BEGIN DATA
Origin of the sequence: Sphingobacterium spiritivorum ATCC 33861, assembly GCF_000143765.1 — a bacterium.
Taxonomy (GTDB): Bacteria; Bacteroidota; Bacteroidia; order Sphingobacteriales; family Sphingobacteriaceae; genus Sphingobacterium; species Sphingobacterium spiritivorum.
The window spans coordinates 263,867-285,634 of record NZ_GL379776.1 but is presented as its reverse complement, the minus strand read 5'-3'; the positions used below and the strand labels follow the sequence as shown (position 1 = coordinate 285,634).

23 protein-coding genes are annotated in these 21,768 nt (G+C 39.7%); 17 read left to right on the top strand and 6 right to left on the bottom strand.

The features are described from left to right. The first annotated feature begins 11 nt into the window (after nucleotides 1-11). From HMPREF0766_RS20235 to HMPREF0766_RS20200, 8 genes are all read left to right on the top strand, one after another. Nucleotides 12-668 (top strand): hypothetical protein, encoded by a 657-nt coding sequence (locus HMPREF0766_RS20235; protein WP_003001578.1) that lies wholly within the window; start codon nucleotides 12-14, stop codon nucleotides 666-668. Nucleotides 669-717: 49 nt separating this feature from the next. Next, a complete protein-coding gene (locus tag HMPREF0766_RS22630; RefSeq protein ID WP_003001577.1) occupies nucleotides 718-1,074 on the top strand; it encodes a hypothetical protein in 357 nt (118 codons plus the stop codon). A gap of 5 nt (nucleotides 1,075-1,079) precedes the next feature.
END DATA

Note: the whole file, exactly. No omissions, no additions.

Origin of the sequence: Sphingobacterium spiritivorum ATCC 33861, assembly GCF_000143765.1 — a bacterium.
Taxonomy (GTDB): Bacteria; Bacteroidota; Bacteroidia; order Sphingobacteriales; family Sphingobacteriaceae; genus Sphingobacterium; species Sphingobacterium spiritivorum.
The window spans coordinates 263,867-285,634 of record NZ_GL379776.1 but is presented as its reverse complement, the minus strand read 5'-3'; the positions used below and the strand labels follow the sequence as shown (position 1 = coordinate 285,634).

23 protein-coding genes are annotated in these 21,768 nt (G+C 39.7%); 17 read left to right on the top strand and 6 right to left on the bottom strand.

The features are described from left to right. The first annotated feature begins 11 nt into the window (after nucleotides 1-11). From HMPREF0766_RS20235 to HMPREF0766_RS20200, 8 genes are all read left to right on the top strand, one after another. Nucleotides 12-668 (top strand): hypothetical protein, encoded by a 657-nt coding sequence (locus HMPREF0766_RS20235; protein WP_003001578.1) that lies wholly within the window; start codon nucleotides 12-14, stop codon nucleotides 666-668. Nucleotides 669-717: 49 nt separating this feature from the next. Next, a complete protein-coding gene (locus tag HMPREF0766_RS22630; RefSeq protein ID WP_003001577.1) occupies nucleotides 718-1,074 on the top strand; it encodes a hypothetical protein in 357 nt (118 codons plus the stop codon). A gap of 5 nt (nucleotides 1,075-1,079) precedes the next feature.